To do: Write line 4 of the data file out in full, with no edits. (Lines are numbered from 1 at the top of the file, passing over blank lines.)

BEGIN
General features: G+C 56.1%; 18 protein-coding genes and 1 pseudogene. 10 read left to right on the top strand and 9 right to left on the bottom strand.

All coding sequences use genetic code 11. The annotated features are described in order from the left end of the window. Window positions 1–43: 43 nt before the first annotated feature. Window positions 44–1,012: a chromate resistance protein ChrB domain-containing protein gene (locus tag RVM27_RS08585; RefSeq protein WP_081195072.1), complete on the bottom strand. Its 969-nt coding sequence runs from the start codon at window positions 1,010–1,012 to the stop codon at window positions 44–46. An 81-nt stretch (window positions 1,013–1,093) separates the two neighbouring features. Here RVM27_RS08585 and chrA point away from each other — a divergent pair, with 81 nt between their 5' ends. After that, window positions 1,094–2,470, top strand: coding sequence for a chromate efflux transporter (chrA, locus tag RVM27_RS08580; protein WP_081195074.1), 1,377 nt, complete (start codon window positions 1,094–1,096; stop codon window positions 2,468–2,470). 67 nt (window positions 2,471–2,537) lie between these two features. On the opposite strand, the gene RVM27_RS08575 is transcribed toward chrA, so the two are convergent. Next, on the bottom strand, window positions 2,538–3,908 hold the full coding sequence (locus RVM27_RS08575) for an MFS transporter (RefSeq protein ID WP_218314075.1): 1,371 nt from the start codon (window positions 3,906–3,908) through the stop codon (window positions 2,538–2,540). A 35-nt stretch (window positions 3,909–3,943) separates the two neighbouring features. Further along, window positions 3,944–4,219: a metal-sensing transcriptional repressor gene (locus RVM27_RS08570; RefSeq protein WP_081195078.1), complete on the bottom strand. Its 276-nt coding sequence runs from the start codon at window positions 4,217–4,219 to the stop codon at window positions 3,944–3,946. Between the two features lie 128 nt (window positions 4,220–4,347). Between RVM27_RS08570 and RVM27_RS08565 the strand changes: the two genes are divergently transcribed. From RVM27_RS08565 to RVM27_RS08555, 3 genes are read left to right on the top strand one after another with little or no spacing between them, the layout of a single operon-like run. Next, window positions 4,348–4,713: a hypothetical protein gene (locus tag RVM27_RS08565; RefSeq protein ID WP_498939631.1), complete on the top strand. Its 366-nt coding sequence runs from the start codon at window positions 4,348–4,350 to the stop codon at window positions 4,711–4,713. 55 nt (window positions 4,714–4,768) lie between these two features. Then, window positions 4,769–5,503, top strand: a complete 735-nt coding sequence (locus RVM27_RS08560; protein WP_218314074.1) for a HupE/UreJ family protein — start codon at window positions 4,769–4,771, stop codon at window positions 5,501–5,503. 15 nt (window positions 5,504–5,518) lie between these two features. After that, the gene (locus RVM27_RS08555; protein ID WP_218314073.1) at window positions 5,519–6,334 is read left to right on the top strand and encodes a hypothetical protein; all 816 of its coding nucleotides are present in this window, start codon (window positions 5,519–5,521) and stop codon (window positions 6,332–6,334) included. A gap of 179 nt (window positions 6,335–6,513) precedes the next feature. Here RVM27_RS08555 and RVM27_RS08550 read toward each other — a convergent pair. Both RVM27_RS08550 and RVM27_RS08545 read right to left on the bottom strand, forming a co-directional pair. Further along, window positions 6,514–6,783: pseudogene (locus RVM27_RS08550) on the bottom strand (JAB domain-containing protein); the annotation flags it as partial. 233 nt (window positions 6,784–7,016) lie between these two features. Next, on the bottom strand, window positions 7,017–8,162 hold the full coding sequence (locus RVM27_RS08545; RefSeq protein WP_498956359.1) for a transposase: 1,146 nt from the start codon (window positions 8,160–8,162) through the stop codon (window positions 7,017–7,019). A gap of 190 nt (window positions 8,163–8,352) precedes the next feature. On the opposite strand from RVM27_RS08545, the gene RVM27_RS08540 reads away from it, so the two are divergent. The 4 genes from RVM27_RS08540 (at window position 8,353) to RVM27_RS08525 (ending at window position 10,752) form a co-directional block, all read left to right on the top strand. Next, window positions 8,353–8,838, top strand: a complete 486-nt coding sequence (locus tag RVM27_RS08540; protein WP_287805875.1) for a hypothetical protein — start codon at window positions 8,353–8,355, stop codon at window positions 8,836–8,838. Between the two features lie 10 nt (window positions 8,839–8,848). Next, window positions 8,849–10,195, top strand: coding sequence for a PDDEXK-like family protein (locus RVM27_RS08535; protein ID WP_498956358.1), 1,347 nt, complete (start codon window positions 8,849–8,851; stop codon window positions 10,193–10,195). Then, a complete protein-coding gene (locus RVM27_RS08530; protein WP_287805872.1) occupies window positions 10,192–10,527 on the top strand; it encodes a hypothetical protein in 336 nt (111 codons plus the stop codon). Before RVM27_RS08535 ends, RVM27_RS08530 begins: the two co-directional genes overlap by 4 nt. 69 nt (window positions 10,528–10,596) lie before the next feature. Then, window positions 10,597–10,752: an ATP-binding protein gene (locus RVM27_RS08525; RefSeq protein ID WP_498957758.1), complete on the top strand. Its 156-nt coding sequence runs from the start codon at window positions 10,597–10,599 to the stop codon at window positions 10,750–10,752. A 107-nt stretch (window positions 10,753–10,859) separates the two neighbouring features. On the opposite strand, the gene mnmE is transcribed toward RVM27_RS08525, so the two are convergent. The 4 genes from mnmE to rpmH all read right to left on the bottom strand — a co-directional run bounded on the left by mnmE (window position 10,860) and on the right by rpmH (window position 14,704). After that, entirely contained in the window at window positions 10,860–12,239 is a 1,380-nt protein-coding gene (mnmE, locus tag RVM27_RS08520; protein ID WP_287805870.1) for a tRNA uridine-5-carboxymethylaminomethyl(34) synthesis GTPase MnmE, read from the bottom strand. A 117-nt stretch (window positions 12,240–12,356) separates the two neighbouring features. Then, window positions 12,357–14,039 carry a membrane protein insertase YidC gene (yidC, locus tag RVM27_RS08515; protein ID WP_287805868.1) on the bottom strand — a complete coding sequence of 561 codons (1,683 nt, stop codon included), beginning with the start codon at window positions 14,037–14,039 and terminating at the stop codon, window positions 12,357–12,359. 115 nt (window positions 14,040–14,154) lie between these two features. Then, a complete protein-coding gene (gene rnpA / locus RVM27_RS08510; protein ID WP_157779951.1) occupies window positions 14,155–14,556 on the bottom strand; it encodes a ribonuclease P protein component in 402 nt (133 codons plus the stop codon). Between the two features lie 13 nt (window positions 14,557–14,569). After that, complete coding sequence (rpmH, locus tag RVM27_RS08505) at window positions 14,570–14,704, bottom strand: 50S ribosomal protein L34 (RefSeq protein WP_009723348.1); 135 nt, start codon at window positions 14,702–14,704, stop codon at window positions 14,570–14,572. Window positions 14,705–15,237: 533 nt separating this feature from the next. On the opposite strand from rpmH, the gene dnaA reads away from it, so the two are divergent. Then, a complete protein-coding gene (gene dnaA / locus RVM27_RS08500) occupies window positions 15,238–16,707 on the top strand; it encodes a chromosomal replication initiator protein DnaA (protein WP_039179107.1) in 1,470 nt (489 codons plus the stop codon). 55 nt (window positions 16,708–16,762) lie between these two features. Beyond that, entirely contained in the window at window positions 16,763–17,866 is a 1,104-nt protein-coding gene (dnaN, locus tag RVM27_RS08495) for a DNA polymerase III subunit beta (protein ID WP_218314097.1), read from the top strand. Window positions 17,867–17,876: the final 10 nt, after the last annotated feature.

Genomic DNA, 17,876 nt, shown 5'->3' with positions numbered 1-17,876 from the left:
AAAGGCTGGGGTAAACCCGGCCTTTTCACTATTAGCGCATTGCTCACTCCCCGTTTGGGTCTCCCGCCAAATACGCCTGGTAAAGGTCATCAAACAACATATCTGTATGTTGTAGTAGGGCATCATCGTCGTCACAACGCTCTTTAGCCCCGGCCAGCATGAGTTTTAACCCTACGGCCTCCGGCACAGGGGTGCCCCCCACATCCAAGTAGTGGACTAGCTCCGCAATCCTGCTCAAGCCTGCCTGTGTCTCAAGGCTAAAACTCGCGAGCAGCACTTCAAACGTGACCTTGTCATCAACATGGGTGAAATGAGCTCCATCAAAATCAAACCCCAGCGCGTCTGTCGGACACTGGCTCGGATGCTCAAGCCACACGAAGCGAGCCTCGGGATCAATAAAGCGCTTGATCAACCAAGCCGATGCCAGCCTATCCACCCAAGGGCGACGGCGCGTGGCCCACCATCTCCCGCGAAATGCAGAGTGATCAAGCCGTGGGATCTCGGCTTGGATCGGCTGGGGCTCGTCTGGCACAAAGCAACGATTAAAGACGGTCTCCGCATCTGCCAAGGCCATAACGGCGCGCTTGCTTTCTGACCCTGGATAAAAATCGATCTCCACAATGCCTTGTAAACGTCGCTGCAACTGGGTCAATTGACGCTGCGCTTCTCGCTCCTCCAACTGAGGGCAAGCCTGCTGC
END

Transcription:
AAAGGCTGGGGTAAACCCGGCCTTTTCACTATTAGCGCATTGCTCACTCCCCGTTTGGGTCTCCCGCCAAATACGCCTGGTAAAGGTCATCAAACAACATATCTGTATGTTGTAGTAGGGCATCATCGTCGTCACAACGCTCTTTAGCCCCGGCCAGCATGAGTTTTAACCCTACGGCCTCCGGCACAGGGGTGCCCCCCACATCCAAGTAGTGGACTAGCTCCGCAATCCTGCTCAAGCCTGCCTGTGTCTCAAGGCTAAAACTCGCGAGCAGCACTTCAAACGTGACCTTGTCATCAACATGGGTGAAATGAGCTCCATCAAAATCAAACCCCAGCGCGTCTGTCGGACACTGGCTCGGATGCTCAAGCCACACGAAGCGAGCCTCGGGATCAATAAAGCGCTTGATCAACCAAGCCGATGCCAGCCTATCCACCCAAGGGCGACGGCGCGTGGCCCACCATCTCCCGCGAAATGCAGAGTGATCAAGCCGTGGGATCTCGGCTTGGATCGGCTGGGGCTCGTCTGGCACAAAGCAACGATTAAAGACGGTCTCCGCATCTGCCAAGGCCATAACGGCGCGCTTGCTTTCTGACCCTGGATAAAAATCGATCTCCACAATGCCTTGTAAACGTCGCTGCAACTGGGTCAATTGACGCTGCGCTTCTCGCTCCTCCAACTGAGGGCAAGCCTGCTGC